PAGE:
Faster Isn’t Better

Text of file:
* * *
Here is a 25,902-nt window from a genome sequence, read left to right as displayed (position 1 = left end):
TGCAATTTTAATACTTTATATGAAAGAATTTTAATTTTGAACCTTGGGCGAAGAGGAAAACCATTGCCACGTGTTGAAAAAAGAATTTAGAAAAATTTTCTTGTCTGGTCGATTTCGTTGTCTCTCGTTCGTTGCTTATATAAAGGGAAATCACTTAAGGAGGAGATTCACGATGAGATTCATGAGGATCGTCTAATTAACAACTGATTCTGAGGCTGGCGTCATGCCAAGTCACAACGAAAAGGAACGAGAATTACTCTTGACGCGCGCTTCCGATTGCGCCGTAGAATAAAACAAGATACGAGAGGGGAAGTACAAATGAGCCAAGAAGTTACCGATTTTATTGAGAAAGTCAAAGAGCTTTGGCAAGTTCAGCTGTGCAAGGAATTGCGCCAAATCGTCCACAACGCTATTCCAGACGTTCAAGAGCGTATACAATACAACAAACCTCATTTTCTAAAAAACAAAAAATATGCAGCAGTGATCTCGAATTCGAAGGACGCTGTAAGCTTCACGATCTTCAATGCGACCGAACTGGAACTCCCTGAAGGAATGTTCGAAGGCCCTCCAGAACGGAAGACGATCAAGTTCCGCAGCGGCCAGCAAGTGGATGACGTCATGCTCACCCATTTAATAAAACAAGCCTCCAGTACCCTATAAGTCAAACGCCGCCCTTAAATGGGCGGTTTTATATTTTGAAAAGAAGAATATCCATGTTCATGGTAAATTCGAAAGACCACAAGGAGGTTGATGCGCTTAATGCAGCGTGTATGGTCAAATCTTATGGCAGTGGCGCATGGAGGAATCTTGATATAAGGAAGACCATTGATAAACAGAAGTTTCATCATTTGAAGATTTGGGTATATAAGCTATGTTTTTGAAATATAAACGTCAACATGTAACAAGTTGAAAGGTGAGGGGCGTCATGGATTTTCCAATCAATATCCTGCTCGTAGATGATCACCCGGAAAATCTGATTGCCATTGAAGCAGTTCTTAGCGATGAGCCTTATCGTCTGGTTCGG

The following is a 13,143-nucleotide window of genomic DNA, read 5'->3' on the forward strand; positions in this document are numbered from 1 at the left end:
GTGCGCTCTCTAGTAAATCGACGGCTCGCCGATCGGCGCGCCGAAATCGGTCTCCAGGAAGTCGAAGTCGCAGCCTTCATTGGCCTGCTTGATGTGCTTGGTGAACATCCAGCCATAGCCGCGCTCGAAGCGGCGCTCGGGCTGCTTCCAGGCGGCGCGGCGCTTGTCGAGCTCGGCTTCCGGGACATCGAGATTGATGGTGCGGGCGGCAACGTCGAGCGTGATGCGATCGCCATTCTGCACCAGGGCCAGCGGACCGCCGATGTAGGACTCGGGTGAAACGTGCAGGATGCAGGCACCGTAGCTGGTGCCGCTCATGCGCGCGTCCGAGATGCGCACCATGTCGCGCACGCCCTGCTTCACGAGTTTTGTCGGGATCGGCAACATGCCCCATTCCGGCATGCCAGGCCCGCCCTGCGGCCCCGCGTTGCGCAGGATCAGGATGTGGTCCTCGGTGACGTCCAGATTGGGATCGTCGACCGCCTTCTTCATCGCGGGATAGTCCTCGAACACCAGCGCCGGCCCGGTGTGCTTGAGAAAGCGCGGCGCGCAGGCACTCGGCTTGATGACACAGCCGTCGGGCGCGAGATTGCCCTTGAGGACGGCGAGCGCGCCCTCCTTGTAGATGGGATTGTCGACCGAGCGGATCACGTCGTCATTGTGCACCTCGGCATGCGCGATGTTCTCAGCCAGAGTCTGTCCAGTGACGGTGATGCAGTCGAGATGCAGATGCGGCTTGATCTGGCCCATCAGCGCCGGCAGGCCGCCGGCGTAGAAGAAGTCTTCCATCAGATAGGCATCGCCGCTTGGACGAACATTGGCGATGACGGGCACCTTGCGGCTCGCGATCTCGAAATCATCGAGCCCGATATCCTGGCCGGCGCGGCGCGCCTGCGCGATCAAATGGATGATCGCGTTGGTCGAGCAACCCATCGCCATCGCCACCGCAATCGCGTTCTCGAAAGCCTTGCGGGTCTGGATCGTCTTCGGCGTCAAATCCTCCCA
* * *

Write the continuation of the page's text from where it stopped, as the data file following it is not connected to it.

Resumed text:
“Why were America’s children better readers in the mid 1900’s than they are now that we have TV, computers and a rush to get kids to read younger and faster?” The answer: faster isn’t better! “Children must master the language of things before they master the language of words“ —Friedrich Froebel, Pedagogics of the Kindergarten, 1895 In that one sentence, Froebel, the father of the kindergarten, expressed the essence of early-childhood education. Children are not born knowing the difference between red and green, sweet and sour, rough and smooth, cold and hot, or any number of physical sensations. The natural world is the young child’s first curriculum, and it can only be learned by direct interaction with things. There is no way a young child can learn the difference between sweet and sour, rough and smooth, hot and cold without tasting, touching, or feeling something. Learning about the world of things, and their various properties, is a time-consuming and intense process that cannot be hurried. The modern science of how preschoolers learn demonstrates that the logical structure of reading and math requires *syllogistic reasoning abilities on the part of the child (*Reasoning from the general to the specific or a deduction).  Most young children do not attain this form of reasoning until the age of five or six.  It makes little sense to concentrate heavy-handed instruction in reading and math at age three.  A balanced approach is more appropriate. The theory is borne out by longitudinal studies that show that children who have been enrolled in non-balanced programs eventually lose whatever gains they made vis-à-vis control groups by second or third grade. The guiding principle of early-childhood education is, then, the matching of curriculum and instruction to the child’s developing abilities, needs, and interests. This principle is broadly accepted and advocated by most early-childhood educators. The National Association for the Education of Young Children (NAEYC) has issued a policy statement entitled “Developmentally Appropriate Practice in Early-Childhood Programs.” There is also evidence that when teachers push children who may not be developmentally ready, it can backfire and a child can lose motivation. Yet there is a continuing call for preschools to engage in the heavy handed academic training of young children, particularly memorization reading. Why, when we know what is good for young children, do we persist in miseducating them, in putting them at risk for no purpose? The short answer is that the movement toward accelerated academic training of the young is not about education. It is about parents anxious to give their children an edge in what they regard as an increasingly competitive, technical and global economy.  That may be well intentioned but for most children it can be a big mistake. Be smart, choose a preschool that introduces academics to preschoolers in a systematic, age-appropriate fashion.